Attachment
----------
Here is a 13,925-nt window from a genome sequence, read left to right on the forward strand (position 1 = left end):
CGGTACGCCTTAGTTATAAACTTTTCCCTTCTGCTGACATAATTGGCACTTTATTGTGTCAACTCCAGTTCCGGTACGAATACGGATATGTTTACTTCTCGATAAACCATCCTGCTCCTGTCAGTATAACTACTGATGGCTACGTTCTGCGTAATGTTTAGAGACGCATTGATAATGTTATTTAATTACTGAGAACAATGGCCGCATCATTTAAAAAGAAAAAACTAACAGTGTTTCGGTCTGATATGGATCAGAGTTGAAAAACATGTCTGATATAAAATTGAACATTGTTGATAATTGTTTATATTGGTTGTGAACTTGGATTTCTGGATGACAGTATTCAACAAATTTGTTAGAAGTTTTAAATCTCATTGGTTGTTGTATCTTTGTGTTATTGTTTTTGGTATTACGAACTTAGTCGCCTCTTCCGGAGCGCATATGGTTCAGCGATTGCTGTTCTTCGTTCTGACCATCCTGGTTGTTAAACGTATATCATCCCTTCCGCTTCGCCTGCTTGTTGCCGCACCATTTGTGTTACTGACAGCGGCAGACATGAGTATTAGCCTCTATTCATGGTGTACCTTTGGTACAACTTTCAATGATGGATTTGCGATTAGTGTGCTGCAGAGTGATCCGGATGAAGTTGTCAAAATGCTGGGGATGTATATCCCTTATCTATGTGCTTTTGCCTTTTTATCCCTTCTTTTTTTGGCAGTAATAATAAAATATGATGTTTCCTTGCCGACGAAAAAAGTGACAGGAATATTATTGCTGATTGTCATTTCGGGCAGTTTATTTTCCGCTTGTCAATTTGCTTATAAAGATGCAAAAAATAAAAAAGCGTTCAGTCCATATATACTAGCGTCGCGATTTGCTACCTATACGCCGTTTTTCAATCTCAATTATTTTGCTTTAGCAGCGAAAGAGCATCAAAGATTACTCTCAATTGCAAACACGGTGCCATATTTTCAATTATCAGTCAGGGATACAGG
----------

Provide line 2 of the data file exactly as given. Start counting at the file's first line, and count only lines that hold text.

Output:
CGGTACGCCTTAGTTATAAACTTTTCCCTTCTGCTGACATAATTGGCACTTTATTGTGTCAACTCCAGTTCCGGTACGAATACGGATATGTTTACTTCTCGATAAACCATCCTGCTCCTGTCAGTATAACTACTGATGGCTACGTTCTGCGTAATGTTTAGAGACGCATTGATAATGTTATTTAATTACTGAGAACAATGGCCGCATCATTTAAAAAGAAAAAACTAACAGTGTTTCGGTCTGATATGGATCAGAGTTGAAAAACATGTCTGATATAAAATTGAACATTGTTGATAATTGTTTATATTGGTTGTGAACTTGGATTTCTGGATGACAGTATTCAACAAATTTGTTAGAAGTTTTAAATCTCATTGGTTGTTGTATCTTTGTGTTATTGTTTTTGGTATTACGAACTTAGTCGCCTCTTCCGGAGCGCATATGGTTCAGCGATTGCTGTTCTTCGTTCTGACCATCCTGGTTGTTAAACGTATATCATCCCTTCCGCTTCGCCTGCTTGTTGCCGCACCATTTGTGTTACTGACAGCGGCAGACATGAGTATTAGCCTCTATTCATGGTGTACCTTTGGTACAACTTTCAATGATGGATTTGCGATTAGTGTGCTGCAGAGTGATCCGGATGAAGTTGTCAAAATGCTGGGGATGTATATCCCTTATCTATGTGCTTTTGCCTTTTTATCCCTTCTTTTTTTGGCAGTAATAATAAAATATGATGTTTCCTTGCCGACGAAAAAAGTGACAGGAATATTATTGCTGATTGTCATTTCGGGCAGTTTATTTTCCGCTTGTCAATTTGCTTATAAAGATGCAAAAAATAAAAAAGCGTTCAGTCCATATATACTAGCGTCGCGATTTGCTACCTATACGCCGTTTTTCAATCTCAATTATTTTGCTTTAGCAGCGAAAGAGCATCAAAGATTACTCTCAATTGCAAACACGGTGCCATATTTTCAATTATCAGTCAGGGATACAGG